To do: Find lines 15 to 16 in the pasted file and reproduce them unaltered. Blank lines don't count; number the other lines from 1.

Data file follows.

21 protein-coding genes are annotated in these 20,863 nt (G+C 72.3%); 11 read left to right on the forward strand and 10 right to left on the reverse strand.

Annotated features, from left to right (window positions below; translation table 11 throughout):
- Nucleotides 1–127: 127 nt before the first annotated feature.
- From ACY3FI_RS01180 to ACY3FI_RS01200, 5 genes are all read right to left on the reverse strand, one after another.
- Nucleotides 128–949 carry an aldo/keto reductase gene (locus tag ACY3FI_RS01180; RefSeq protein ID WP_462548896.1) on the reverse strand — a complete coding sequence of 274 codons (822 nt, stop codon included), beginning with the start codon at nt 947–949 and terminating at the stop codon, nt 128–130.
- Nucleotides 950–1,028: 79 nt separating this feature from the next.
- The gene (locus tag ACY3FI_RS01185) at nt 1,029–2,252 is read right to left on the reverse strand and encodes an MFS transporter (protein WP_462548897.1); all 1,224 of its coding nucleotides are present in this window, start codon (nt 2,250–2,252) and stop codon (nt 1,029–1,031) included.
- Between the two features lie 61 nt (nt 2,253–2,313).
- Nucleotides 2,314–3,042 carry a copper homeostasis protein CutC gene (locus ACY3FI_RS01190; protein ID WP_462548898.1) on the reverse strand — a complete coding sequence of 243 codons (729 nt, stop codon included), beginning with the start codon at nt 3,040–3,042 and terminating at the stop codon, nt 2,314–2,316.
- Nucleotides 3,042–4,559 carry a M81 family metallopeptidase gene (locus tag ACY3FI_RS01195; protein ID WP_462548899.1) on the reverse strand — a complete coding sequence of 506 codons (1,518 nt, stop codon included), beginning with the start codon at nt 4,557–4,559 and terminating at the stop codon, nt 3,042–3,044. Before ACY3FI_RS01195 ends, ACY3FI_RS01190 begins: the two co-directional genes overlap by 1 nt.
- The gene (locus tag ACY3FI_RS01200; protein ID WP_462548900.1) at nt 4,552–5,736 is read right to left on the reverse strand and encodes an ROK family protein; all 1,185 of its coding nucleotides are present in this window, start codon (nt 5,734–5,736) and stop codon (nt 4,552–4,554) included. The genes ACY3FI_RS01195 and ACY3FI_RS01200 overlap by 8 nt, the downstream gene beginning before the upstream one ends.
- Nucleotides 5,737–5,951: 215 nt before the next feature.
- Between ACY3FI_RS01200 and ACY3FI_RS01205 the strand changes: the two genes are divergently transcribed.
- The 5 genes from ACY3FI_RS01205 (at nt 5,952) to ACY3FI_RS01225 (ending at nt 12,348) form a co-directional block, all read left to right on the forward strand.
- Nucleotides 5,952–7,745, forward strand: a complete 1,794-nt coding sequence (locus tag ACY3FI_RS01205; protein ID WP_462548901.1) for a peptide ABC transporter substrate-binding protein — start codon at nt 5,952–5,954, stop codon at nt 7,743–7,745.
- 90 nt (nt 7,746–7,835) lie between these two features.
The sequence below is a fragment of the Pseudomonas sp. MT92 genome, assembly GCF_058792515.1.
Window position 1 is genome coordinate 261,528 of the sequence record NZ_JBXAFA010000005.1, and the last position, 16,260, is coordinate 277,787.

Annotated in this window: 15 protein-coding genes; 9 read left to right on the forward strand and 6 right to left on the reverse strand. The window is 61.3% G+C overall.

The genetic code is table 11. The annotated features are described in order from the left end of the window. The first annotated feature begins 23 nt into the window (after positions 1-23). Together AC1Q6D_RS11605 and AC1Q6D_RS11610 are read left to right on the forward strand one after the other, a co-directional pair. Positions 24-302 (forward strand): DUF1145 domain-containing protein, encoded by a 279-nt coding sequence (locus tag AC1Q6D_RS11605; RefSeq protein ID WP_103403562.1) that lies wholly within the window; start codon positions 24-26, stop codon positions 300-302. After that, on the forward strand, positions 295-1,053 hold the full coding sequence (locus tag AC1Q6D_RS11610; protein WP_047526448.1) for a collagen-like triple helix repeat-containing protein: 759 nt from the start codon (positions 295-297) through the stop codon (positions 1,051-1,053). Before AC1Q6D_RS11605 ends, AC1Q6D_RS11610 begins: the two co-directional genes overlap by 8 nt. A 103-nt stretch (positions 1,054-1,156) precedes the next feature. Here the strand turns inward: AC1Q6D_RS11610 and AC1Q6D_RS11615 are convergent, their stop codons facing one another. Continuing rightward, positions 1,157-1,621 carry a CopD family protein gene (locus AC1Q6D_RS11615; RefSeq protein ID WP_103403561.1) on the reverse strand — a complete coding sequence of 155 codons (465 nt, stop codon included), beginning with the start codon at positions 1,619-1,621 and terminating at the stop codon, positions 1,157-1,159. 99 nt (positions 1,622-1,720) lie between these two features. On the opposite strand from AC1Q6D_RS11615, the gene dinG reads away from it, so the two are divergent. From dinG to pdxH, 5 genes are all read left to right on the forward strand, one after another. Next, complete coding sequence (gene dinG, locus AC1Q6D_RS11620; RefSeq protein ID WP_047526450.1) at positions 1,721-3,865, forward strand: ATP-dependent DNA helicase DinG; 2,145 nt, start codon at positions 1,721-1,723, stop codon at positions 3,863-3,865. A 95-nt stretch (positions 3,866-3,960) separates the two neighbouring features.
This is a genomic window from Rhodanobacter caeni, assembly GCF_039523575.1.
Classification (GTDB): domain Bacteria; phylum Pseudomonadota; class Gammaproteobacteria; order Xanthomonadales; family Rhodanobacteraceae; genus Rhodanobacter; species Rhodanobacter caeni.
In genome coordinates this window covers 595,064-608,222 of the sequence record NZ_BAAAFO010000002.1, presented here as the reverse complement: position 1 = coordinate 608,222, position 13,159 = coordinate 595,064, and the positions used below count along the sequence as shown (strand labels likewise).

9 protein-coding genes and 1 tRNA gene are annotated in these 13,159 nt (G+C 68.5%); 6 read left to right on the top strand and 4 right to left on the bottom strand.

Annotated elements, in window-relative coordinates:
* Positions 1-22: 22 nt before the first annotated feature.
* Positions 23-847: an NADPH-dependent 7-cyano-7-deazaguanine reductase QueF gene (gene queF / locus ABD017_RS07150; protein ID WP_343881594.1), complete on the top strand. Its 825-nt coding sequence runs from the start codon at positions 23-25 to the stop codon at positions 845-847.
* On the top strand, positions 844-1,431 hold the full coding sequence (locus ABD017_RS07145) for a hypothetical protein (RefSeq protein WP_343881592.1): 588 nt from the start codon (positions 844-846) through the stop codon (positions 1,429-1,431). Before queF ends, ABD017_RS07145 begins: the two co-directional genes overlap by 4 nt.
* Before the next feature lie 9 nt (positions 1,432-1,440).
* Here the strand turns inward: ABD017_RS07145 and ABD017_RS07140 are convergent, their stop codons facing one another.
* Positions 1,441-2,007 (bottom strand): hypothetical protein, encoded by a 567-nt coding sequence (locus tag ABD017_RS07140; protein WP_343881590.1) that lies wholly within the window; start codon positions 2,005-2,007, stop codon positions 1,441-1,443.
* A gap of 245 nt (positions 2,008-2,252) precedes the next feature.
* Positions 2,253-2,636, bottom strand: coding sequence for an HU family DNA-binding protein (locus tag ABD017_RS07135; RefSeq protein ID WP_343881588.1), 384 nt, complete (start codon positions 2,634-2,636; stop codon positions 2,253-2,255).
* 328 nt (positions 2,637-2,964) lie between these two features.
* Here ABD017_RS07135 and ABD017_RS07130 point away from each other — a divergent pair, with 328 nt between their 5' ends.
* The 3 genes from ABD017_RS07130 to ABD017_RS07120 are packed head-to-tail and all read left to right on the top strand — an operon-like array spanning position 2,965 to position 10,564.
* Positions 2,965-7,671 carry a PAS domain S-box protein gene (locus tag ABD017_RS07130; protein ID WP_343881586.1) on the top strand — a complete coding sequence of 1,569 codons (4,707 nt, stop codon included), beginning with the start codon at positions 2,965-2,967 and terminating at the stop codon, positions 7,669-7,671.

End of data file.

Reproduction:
- Nucleotides 5,952–7,745, forward strand: a complete 1,794-nt coding sequence (locus tag ACY3FI_RS01205; protein ID WP_462548901.1) for a peptide ABC transporter substrate-binding protein — start codon at nt 5,952–5,954, stop codon at nt 7,743–7,745.
- 90 nt (nt 7,746–7,835) lie between these two features.